In this study, 16S rRNA gene- and functional gene (nitrite reductase gene)-targeted analysis combined with SIP revealed the identity and carbon uptake pattern of active denitrifying populations in activated sludge. Our results showed that the type of organic carbon source, such as acetate or methanol, had a strong effect on the active denitrifying populations. As for the community structure and ecological aspects of methanol-assimilating denitrifiers, some members of the genera Hyphomicrobium, Paracoccus, Rhodobacter, Blastobacter, and Hydrogenophaga have been reported as methanol-assimilating denitrifiers in freshwater environments [16, 17, 25]. However, active methanol-assimilating bacteria in a denitrifying consortium might have been missed because these members were identified by culture-dependent methods. Therefore, it is necessary to characterize active methanol-assimilating bacteria in a denitrifying consortium by molecular techniques linking microbial function with taxonomic identity [14]. Thus, we used SIP in the identification of active methanol-assimilating bacteria under nitrate-reducing conditions and found the existence of two predominant methanol-assimilating populations in the 13C-DNA clone library from methanol samples. One major phylotype was related to the members of the Methylophilaceae of the Betaproteobacteria, such as the genera Methyolphilus, Methylobacillus, and Aminomonas. Maneesha et al. also reported on a methanol-fed denitrifying community in activated sludge using the SIP and MAR-FISH techniques [20]. In their study, the dominant 16S rRNA gene phylotype in the 13C-DNA clone library was closely related to those of the obligate methylotroph of Methylophilaceae, most of which assimilated [14C]methanol in the MAR-FISH analysis. The other major phylotype was related to the genus Hyphomicrobium. The genus Hyphomicrobium (hyphomicrobia) consists of restricted facultative methylotrophs and has been found in soils, aquatic habitats, and a sewage treatment plant [30]. The diversity of hyphomicrobia in a sewage treatment plant and an adjacent receiving lake has been examined by Holm et al. [11]. An important characteristic of certain hyphomicrobia is their ability to grow with methanol as the carbon source and nitrate as the terminal electron acceptor. Moreover, we also found some clones related to B. denitrificans, which was reported as a methanol-assimilating denitrifier [41]. Hence, it was confirmed that SIP could specifically identify a methanol-assimilating population under nitrate-reducing conditions in a complex microbial community, such as activated sludge.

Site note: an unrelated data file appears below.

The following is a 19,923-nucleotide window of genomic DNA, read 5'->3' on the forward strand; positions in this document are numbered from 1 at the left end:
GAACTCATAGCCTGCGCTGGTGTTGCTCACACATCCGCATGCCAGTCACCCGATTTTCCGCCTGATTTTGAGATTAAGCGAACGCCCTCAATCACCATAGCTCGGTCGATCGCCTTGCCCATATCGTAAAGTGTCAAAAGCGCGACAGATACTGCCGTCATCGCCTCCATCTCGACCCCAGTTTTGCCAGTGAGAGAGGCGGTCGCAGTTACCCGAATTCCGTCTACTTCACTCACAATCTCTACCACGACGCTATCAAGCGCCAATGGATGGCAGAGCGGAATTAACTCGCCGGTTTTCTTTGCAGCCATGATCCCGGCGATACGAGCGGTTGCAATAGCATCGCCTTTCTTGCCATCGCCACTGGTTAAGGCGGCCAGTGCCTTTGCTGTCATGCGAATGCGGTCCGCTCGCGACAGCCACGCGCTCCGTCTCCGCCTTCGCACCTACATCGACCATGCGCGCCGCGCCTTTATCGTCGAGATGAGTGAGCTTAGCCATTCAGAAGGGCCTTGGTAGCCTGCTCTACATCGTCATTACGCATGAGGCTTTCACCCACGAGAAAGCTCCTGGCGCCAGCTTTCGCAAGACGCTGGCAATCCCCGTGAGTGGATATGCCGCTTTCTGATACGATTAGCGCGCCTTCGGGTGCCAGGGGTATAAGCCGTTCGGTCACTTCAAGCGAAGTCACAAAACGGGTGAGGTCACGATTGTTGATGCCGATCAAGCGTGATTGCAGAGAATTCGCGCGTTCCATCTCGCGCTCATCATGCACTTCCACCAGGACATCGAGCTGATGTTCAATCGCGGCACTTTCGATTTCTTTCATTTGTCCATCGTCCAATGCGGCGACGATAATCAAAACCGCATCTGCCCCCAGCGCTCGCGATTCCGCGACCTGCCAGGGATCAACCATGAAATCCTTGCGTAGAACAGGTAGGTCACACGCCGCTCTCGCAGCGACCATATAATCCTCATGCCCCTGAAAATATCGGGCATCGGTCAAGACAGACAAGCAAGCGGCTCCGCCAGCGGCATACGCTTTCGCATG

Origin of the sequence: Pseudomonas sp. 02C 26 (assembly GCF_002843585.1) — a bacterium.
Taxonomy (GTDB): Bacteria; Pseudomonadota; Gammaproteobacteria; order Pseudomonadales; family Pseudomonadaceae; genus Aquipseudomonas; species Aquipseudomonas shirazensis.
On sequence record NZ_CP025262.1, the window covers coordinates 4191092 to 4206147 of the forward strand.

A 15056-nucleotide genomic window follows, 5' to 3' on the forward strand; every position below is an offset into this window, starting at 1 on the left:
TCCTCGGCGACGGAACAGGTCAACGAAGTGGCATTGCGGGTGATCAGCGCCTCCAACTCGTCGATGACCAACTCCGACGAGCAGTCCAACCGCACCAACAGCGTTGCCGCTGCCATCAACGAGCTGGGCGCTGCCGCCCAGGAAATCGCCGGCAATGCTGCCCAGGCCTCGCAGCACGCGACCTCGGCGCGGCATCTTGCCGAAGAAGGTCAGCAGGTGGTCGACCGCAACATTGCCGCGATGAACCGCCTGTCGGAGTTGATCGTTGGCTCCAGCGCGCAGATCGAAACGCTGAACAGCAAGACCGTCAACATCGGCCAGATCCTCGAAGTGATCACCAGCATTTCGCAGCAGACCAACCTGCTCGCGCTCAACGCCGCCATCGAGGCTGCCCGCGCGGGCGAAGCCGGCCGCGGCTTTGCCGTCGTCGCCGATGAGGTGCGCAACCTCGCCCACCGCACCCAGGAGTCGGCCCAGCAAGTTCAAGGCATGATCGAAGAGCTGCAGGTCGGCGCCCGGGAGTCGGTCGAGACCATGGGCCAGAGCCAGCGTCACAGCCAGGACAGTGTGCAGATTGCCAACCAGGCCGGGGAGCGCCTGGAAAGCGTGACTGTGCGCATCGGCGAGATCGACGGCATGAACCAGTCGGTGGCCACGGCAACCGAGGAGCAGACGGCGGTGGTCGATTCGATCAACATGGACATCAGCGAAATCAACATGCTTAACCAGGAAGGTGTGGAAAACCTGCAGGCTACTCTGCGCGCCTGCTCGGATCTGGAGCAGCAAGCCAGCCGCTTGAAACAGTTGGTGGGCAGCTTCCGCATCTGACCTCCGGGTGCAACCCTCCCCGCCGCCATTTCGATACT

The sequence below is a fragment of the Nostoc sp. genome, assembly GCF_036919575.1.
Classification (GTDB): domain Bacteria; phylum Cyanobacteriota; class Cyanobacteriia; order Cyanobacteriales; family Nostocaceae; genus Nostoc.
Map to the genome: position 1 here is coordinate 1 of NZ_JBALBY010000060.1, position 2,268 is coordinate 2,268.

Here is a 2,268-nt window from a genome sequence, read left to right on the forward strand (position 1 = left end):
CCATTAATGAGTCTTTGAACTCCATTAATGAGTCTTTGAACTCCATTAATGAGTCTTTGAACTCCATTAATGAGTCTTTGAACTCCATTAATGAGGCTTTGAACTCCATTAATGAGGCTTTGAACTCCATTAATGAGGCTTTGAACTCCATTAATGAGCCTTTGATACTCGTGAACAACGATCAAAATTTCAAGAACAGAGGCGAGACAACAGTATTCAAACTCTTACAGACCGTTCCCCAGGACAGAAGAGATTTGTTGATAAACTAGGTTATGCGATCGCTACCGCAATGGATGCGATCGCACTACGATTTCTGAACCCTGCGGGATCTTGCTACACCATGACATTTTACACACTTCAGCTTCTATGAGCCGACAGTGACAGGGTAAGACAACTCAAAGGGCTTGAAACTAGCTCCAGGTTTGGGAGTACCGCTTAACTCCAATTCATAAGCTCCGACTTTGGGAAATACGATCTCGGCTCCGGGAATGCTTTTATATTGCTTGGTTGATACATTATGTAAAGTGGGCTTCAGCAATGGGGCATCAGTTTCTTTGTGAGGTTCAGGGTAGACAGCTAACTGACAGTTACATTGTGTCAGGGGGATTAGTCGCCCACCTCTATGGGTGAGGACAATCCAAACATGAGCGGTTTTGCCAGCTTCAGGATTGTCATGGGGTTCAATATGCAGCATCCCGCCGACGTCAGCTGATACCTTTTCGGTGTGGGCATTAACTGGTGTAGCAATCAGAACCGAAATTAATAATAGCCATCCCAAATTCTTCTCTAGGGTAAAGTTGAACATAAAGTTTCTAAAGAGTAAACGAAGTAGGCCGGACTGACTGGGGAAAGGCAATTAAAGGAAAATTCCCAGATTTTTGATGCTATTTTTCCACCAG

No clones related to the members of the family Rhodobacteraceae (e.g., Paracoccus and Rhodobacter), which were reported as methanol-assimilating denitrifiers, were detected in the 13C-DNA clone library generated from methanol samples. However, a number of clones related to the family Rhodobacteraceae were detected in the 13C-DNA clone library from acetate samples and in the 12C-DNA clone library from both acetate and methanol samples. Seven sequences obtained from the 12C-DNA of the acetate samples belonged to cluster A, and 13 sequences obtained from the 12C-DNA of the methanol samples belonged to cluster A (9 clones) and cluster C (4 clones) (Fig. 2). These results implied that these bacterial groups preferred other organic compounds (e.g., acetate, dextrin, and peptone) to methanol as carbon sources. Indeed, these bacterial groups can utilize various organic compounds for denitrification [13]. On the other hand, Claus and Kutzner [6] also reported that the members of Paracoccus grow poorly with methanol as the carbon source. Furthermore, they assumed that the growth of Paracoccus is supported by formate, which is produced by other bacteria (such as hyphomicrobia), or by organic compounds excreted by other bacteria. This assumption might lead to one limitation of SIP, that is, labeled intermediates and products might become incorporated into the DNA of other microbial communities when primary consumers metabolize the original substrates and excrete labeled metabolites. However, in this study, we considered this limitation unlikely because no clone obtained from the 13C-DNA isolated from methanol samples was related to the genus Paracoccus.

In denitrifying functional gene analysis of methanol-assimilating bacterial populations, a nirK clone highly related to the nirK gene of H. zavarzinii was detected only in the 13C-DNA retrieved from methanol samples. However, most of the nirS and the nirK clones were not closely related to the nir sequences of any known cultivated bacteria or nir clones found in various environments. Because the denitrification ability of methylotrophs was not previously characterized, there is a lack of nirS and/or nirK gene sequence data for most of the methylotrophs in the database. This might support the finding that many nirS and nirK clones found in this study, such as nirS clones S-M1 to S-M4 and nirK clones K-M1 to K-M3, were not related to any of the nirS and nirK gene sequences registered in the database. In future studies, we should obtain nir sequences from some pure cultures or isolates belonging to methanol-assimilating denitrifiers (e.g., Methylophilaceae and Hyphomicrobiaceae) identified by 16S rRNA gene clone libraries generated from the 13C-DNA clone library.